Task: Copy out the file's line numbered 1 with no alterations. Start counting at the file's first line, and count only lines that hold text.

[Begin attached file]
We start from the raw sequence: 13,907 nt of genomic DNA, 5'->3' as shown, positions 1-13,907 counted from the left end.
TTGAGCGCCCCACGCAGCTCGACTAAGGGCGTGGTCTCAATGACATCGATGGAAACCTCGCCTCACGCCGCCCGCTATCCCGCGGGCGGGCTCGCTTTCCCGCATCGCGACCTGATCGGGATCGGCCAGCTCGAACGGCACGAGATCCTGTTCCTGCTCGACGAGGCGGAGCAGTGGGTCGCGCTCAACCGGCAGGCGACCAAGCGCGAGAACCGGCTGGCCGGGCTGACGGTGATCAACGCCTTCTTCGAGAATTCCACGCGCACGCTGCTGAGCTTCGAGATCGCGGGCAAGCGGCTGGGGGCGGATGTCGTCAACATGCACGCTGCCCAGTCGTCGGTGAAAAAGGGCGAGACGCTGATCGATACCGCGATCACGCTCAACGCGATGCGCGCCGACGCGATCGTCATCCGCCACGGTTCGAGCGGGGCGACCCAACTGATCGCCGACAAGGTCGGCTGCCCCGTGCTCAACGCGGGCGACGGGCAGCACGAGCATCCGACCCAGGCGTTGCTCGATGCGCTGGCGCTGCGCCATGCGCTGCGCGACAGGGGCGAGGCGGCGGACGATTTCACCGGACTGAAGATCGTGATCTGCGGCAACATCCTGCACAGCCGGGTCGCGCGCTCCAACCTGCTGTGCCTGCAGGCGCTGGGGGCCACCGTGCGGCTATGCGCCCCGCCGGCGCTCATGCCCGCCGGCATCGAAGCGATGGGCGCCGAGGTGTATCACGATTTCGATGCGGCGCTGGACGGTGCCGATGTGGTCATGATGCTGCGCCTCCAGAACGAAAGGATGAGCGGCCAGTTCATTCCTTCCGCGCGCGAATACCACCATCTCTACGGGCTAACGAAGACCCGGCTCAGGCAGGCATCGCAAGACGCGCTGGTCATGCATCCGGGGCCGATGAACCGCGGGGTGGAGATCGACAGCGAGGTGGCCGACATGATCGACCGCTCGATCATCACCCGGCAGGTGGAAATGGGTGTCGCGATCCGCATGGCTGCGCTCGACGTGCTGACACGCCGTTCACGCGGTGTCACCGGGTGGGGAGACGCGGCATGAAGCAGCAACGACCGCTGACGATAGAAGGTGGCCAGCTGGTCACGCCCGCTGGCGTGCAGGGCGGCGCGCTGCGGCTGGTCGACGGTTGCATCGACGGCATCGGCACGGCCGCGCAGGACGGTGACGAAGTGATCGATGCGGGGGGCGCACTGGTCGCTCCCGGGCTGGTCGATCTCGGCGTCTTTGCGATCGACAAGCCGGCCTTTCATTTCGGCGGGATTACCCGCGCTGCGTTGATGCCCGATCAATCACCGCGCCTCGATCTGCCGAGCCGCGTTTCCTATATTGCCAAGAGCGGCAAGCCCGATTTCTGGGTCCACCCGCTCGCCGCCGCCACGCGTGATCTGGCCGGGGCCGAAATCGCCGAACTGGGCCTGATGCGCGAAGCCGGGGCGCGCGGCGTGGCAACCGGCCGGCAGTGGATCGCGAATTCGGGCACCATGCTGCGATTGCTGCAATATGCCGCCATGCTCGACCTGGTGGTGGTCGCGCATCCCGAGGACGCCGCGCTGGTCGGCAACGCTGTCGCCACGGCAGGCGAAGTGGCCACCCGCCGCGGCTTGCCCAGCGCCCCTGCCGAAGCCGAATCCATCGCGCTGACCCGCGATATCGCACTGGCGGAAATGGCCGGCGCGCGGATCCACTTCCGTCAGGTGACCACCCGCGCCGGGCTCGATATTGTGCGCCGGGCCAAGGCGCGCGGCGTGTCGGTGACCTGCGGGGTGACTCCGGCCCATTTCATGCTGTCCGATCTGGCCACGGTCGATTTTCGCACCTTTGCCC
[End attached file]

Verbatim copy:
We start from the raw sequence: 13,907 nt of genomic DNA, 5'->3' as shown, positions 1-13,907 counted from the left end.